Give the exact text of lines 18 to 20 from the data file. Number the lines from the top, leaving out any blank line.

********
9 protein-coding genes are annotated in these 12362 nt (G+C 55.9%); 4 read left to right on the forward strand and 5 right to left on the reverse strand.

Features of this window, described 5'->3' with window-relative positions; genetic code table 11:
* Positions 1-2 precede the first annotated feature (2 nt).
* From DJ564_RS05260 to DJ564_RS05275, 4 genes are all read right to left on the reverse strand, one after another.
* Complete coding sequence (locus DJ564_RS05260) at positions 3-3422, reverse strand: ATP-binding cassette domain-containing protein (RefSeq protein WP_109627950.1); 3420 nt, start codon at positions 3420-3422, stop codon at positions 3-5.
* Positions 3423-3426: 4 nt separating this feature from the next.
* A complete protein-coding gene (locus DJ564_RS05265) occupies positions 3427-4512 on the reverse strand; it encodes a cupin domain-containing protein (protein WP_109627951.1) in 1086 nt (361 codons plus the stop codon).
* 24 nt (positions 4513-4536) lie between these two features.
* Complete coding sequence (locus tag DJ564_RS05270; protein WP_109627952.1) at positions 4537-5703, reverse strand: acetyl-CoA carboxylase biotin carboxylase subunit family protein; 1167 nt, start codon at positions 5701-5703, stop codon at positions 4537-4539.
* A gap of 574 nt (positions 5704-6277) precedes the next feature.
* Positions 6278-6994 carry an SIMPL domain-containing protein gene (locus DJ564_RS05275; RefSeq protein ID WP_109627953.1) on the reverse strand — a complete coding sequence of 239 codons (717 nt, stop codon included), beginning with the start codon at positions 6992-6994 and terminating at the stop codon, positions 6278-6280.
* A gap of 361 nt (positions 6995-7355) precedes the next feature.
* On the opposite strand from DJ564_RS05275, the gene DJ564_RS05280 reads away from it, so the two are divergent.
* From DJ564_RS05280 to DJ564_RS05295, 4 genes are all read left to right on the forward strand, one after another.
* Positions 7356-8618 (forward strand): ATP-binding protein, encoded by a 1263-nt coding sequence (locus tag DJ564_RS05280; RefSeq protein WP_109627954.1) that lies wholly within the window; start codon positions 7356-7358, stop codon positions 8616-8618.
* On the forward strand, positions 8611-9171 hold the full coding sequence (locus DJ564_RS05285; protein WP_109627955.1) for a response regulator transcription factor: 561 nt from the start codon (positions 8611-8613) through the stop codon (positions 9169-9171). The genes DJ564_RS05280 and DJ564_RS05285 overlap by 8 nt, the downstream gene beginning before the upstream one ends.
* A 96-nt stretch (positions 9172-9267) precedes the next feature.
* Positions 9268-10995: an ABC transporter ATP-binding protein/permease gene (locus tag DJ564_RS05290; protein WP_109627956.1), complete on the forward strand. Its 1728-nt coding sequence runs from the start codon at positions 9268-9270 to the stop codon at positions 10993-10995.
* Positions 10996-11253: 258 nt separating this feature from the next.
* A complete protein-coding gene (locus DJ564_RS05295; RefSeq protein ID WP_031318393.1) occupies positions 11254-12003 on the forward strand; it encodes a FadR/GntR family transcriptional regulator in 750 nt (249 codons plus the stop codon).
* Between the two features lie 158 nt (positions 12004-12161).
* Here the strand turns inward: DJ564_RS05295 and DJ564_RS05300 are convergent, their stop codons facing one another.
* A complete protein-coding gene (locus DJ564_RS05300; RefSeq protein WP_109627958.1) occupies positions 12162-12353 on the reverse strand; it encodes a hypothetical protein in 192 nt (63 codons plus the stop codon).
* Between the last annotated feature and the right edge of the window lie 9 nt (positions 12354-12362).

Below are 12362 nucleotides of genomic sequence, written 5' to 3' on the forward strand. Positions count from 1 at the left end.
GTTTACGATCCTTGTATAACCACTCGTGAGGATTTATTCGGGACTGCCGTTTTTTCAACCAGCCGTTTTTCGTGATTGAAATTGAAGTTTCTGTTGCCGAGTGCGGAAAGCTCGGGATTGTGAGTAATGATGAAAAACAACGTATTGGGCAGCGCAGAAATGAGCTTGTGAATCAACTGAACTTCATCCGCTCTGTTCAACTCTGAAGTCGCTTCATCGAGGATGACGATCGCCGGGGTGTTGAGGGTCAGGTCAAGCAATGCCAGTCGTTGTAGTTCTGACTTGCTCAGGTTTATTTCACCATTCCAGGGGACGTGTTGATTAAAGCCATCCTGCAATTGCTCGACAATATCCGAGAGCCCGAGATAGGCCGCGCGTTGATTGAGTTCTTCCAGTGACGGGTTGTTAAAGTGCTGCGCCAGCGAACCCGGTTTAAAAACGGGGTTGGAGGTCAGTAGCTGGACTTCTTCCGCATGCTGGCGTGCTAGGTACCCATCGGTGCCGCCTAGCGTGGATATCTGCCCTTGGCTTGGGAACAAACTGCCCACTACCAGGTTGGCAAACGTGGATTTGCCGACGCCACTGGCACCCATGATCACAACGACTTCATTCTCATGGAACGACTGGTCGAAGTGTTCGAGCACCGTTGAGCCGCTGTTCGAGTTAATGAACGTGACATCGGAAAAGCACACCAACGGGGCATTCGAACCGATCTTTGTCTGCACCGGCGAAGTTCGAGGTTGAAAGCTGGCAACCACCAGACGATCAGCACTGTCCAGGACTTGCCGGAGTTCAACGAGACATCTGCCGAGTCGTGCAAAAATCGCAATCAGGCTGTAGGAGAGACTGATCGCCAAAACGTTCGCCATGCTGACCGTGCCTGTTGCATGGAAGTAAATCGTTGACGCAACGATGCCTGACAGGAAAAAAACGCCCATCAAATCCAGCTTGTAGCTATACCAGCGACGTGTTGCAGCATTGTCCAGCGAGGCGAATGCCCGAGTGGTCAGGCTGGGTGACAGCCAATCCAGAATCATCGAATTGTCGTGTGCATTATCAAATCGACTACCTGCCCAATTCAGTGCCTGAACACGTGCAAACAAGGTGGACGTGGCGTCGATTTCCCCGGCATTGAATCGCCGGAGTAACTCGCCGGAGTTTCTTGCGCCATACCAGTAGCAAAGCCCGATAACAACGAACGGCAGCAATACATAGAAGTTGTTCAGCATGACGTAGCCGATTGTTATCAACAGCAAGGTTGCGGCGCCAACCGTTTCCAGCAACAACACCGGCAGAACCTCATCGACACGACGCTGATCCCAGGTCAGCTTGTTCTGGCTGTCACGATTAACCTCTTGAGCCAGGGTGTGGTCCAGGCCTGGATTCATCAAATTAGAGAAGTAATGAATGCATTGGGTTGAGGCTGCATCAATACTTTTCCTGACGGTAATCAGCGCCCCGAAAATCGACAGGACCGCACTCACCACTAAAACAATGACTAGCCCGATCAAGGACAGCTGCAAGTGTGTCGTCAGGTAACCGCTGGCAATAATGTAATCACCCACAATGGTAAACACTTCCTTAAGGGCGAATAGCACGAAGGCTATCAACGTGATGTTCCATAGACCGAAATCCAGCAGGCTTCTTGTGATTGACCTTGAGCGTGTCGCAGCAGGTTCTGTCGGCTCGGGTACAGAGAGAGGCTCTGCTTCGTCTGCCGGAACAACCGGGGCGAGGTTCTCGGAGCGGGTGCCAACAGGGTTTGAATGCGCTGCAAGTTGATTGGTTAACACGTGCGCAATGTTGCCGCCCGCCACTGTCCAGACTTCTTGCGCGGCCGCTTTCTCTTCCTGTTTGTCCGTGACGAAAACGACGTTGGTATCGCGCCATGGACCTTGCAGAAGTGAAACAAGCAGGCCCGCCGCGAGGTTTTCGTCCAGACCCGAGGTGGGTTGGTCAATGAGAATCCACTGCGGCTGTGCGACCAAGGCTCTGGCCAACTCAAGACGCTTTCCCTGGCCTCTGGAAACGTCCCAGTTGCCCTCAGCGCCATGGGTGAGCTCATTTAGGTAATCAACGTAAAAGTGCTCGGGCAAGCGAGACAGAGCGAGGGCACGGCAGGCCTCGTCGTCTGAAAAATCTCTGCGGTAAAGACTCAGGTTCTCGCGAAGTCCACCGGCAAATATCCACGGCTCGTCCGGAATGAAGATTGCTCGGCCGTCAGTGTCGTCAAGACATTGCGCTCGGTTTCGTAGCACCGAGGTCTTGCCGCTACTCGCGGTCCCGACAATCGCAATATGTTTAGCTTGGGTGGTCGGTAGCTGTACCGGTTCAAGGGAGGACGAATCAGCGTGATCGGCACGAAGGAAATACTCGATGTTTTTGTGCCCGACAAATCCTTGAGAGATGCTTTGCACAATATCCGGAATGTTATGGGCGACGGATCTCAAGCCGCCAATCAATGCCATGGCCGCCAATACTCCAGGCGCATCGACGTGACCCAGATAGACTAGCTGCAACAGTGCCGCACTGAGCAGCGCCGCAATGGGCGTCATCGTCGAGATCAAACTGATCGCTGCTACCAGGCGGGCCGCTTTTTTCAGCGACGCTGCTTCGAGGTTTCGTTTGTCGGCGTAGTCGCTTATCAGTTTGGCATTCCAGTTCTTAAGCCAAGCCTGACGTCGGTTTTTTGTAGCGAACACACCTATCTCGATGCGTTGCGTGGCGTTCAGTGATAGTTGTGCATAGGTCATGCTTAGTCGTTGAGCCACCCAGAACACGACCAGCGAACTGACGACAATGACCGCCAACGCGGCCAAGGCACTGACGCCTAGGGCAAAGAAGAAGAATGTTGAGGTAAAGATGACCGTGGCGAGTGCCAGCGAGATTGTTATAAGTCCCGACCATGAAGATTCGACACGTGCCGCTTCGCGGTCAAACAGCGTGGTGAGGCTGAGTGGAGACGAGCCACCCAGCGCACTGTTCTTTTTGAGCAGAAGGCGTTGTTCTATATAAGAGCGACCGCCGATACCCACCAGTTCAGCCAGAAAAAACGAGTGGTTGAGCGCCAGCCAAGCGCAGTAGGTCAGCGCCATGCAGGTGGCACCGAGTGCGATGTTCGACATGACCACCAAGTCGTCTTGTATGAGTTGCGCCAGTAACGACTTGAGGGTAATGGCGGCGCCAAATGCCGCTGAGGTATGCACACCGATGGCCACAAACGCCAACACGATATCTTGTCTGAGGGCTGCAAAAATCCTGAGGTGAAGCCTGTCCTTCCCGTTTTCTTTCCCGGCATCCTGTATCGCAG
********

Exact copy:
* Positions 9268-10995: an ABC transporter ATP-binding protein/permease gene (locus tag DJ564_RS05290; protein WP_109627956.1), complete on the forward strand. Its 1728-nt coding sequence runs from the start codon at positions 9268-9270 to the stop codon at positions 10993-10995.
* Positions 10996-11253: 258 nt separating this feature from the next.
* A complete protein-coding gene (locus DJ564_RS05295; RefSeq protein ID WP_031318393.1) occupies positions 11254-12003 on the forward strand; it encodes a FadR/GntR family transcriptional regulator in 750 nt (249 codons plus the stop codon).